Charity targets construction of 100 youth zones

Adam Offord
Thursday, July 7, 2016

A charity that aims to provide young people with "21st century youth clubs" wants to establish 100 within the next generation.

Youth charity OnSide has established seven youth zones across the country since 2008, and has plans in place to expand this figure to 20 over the next four years.

But Rob Carter, deputy chief executive of OnSide Youth Zones and lead in delivery of new youth zones, told CYP Now the youth charity has a vision to create 100 clubs within the next generation. ??

"A starting point would be that we would want one in every town and city in the UK, and you would in an ideal world because we believe that these are facilities that young people should have the opportunity to attend," he said.

??"Our target for the moment is to just create 100 youth zones in the next generation.

??"Internally we'll have a view as to how close we can do that over the coming years and decades, but that is the current vision because we believe that all young people, especially those who are most disadvantaged, should be able to access these [youth clubs]."

Youth zones aim to provide eight- to 19-year-olds, and those aged up to 25 with a disability, with seven-day access to a broad range of youth, sports, arts, health and employment services.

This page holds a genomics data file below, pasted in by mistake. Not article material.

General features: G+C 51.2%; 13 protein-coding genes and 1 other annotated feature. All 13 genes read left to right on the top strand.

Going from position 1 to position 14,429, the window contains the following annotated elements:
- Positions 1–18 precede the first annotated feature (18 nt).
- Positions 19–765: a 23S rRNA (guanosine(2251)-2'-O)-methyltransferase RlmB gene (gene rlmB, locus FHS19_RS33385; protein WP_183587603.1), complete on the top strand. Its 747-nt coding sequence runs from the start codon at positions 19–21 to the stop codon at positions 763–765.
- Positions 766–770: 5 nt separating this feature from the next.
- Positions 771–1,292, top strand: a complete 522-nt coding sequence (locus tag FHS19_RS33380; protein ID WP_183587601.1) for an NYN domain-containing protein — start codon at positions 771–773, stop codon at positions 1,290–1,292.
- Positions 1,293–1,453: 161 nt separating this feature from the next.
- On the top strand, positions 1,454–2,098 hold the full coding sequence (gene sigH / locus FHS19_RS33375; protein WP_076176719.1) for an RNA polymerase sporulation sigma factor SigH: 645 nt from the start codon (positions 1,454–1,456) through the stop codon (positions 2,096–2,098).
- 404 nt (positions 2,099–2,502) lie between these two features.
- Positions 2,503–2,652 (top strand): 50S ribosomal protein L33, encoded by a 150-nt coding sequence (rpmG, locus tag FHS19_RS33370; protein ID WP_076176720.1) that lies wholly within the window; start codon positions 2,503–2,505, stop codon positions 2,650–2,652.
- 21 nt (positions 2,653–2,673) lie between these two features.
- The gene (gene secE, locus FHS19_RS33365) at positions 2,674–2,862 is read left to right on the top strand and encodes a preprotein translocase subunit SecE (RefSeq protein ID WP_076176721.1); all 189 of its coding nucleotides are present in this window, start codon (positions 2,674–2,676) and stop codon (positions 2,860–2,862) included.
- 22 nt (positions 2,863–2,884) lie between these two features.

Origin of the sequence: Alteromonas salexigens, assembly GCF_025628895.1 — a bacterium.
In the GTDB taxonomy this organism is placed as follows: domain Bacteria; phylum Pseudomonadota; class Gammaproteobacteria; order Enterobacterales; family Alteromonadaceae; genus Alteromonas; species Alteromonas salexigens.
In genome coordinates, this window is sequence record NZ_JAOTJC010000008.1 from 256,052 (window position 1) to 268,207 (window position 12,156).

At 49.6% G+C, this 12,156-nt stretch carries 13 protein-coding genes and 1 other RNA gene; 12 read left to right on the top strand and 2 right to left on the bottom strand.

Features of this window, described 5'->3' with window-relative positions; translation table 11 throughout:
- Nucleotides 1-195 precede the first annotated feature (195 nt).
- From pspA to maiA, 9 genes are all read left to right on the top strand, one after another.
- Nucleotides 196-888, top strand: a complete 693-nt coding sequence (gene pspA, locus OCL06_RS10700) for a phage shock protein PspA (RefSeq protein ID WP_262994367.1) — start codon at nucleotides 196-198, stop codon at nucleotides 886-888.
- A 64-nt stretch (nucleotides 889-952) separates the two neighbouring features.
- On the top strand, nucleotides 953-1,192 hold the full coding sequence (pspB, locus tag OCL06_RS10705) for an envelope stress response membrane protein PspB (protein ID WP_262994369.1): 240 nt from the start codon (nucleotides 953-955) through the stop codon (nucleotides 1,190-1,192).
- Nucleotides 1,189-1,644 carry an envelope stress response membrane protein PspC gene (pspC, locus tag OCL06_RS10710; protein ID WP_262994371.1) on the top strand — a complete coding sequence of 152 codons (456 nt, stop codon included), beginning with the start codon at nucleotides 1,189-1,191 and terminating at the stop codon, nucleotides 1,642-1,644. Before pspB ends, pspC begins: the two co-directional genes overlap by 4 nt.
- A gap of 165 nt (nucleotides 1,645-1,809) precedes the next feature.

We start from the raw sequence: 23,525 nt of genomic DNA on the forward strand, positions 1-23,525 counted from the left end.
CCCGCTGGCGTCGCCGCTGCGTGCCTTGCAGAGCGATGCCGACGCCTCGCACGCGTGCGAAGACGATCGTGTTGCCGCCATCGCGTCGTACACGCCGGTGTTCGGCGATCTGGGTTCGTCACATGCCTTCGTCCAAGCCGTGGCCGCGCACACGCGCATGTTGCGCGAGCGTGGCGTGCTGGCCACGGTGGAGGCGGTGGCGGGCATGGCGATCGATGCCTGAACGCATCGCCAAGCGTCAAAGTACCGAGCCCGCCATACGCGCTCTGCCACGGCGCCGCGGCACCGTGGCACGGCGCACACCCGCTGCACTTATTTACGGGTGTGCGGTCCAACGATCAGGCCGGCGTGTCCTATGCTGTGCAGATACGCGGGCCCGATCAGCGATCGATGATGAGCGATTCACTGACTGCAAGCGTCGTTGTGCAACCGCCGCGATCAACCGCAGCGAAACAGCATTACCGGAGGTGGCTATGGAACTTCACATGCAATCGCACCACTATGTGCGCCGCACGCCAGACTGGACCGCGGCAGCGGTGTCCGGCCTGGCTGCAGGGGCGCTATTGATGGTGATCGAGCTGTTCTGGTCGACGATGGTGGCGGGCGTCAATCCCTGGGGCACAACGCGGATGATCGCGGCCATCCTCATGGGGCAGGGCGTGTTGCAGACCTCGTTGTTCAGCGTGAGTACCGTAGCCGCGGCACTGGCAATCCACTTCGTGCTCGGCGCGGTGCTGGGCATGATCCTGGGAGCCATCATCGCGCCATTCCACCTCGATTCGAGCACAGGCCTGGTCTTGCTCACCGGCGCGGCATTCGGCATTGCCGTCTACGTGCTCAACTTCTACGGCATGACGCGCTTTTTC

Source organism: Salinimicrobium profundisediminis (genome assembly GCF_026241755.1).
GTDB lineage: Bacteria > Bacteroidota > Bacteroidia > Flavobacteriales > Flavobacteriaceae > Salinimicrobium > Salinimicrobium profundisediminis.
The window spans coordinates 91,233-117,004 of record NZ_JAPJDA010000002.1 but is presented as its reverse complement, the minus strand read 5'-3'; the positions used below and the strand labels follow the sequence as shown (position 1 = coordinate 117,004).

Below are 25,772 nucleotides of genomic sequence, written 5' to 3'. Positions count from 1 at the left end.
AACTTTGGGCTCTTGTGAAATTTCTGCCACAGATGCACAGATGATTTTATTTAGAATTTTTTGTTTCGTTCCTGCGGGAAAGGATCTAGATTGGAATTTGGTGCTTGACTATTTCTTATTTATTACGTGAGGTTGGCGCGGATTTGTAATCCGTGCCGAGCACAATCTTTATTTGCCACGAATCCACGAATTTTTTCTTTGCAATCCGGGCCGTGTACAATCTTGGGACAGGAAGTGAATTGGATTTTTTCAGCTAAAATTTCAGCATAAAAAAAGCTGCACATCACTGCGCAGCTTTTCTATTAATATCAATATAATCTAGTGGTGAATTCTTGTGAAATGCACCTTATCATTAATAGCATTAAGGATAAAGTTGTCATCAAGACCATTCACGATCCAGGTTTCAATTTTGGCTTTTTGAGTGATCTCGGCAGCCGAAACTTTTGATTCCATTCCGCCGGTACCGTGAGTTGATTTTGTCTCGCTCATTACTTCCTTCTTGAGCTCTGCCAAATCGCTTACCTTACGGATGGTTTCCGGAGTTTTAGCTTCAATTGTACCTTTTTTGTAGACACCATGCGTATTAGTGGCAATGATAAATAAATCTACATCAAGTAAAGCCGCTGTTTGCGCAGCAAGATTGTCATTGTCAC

?A number of sites are currently in the pipeline and at different stages of development. Wirral youth zone is due for completion in February 2017, while Chorley youth zone is currently out to tender for a contractor to enable the build programme to begin, and Preston youth zone is "in advanced stage of design".

??Warrington Youth Club, which was established in 1952, is also joining the network, and three youth zones in London - Barking and Dagenham, Barnet and Croydon - are in early stages of development.

In December 2015, OnSide also entered discussions over creating a Sunderland youth zone.

??In addition, Carter said the charity is in "early negotiations" to "move into several other areas" but could not reveal where.

"In an ideal world you would work down the list of the most deprived areas and try to deliver sequentially, but of course it doesn't work like that," he added. ??"It works in ways that reflect the partners and the local authority in particular and their ability to commit to the project."

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